Stopper for a Lime Container in the Form of a Bird
Long, transverse bamboo flutes are used throughout the Sepik region. They are usually played in pairs by men and are used in a ritual context reserved for fully initiated men. The most important rituals are accompanied by flute melodies that represent the voices of mythical birds and, through them, certain incarnations of ancestors. The flutes are decorated on the upper ends with carved stoppers, which in turn are further decorated with brightly colored leaves and feathers.
Wood, clay, pigment, fiber, shell
14 1/2 x 2 3/4 x 1 1/8 in. (36.8 x 7 x 2.9 cm) (show scale)
This item is not on view
Gift of Mr. and Mrs. Alastair B. Martin, the Guennol Collection
You may download and use Brooklyn Museum images of this three-dimensional work in accordance with a Creative Commons license
. Fair use, as understood under the United States Copyright Act, may also apply.
Please include caption information from this page and credit the Brooklyn Museum. If you need a high resolution file, please contact email@example.com
For further information about copyright, we recommend resources at the United States Library of Congress
, Cornell University
, Copyright and Cultural Institutions: Guidelines for U.S. Libraries, Archives, and Museums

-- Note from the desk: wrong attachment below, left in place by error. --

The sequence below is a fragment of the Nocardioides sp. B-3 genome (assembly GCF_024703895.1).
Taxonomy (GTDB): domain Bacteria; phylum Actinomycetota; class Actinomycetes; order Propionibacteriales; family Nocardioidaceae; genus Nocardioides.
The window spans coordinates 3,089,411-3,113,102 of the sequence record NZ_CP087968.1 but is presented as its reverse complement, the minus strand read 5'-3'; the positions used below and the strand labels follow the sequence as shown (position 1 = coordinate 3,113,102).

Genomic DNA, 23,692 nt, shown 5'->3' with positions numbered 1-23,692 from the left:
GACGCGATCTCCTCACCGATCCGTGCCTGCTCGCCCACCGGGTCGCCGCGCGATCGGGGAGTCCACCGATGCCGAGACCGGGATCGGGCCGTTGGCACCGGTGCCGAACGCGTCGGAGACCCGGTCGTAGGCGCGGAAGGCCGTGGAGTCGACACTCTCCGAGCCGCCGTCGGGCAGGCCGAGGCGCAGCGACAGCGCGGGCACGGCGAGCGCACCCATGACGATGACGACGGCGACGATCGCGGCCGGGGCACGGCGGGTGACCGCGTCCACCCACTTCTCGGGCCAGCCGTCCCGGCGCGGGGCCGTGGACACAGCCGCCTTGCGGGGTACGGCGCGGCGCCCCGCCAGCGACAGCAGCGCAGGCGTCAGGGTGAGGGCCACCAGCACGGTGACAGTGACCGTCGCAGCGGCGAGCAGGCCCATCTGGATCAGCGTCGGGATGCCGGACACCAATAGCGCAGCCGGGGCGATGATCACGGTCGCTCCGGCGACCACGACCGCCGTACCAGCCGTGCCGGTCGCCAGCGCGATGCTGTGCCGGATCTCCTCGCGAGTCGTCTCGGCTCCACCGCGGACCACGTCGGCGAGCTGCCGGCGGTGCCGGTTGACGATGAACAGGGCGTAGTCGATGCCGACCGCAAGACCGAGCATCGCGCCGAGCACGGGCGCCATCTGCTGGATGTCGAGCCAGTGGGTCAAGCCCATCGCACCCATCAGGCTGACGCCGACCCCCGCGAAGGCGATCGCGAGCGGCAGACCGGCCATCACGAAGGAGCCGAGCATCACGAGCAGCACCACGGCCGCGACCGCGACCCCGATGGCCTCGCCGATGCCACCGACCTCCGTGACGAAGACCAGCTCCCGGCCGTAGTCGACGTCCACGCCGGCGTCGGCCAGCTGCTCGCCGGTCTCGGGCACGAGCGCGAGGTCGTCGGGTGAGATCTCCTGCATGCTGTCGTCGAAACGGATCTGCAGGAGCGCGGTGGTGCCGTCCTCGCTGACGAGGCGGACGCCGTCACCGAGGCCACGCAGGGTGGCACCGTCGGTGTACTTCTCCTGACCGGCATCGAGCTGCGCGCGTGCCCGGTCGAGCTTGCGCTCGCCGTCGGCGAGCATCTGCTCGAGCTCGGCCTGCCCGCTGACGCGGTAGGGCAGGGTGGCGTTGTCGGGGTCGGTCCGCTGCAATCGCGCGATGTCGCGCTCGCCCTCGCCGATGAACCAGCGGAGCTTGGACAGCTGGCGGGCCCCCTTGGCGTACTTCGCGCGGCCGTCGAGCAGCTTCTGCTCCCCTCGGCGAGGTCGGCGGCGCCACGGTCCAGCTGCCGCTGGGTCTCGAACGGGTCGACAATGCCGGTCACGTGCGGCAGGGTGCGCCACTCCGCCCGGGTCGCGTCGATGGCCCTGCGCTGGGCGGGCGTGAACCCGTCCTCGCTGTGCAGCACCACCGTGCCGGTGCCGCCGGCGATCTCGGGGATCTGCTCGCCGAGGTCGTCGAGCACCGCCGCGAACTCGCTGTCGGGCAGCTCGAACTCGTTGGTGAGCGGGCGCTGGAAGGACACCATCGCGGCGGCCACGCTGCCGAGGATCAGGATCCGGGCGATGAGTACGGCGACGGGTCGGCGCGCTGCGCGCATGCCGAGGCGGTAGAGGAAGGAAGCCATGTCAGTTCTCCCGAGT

, and Copyright Watch
For more information about the Museum's rights project, including how rights types are assigned, please see our blog posts on copyright
If you have any information regarding this work and rights to it, please contact firstname.lastname@example.org
Iatmul. Stopper for a Lime Container in the Form of a Bird, 19th century. Wood, clay, pigment, fiber, shell, 14 1/2 x 2 3/4 x 1 1/8 in. (36.8 x 7 x 2.9 cm). Brooklyn Museum, Gift of Mr. and Mrs. Alastair B. Martin, the Guennol Collection, 51.197.1. Creative Commons-BY (Photo: Brooklyn Museum, 51.197.1.jpg)
overall, 51.197.1.jpg. Brooklyn Museum photograph
"CUR" at the beginning of an image file name means that the image was created by a curatorial staff member. These study images may be digital point-and-shoot photographs, when we don\'t yet have high-quality studio photography, or they may be scans of older negatives, slides, or photographic prints, providing historical documentation of the object.
An ornamental stopper carved in the form of a bird and painted red and white. It was probably used as a stopper for a flute. It has a number 6960 on its base.
Condition: Good, but there is some cracking of paint near the top of the crest.
Not every record you will find here is complete. More information is available for some works than for others, and some entries have been updated more recently. Records are frequently reviewed and revised, and we welcome
any additional information you might have.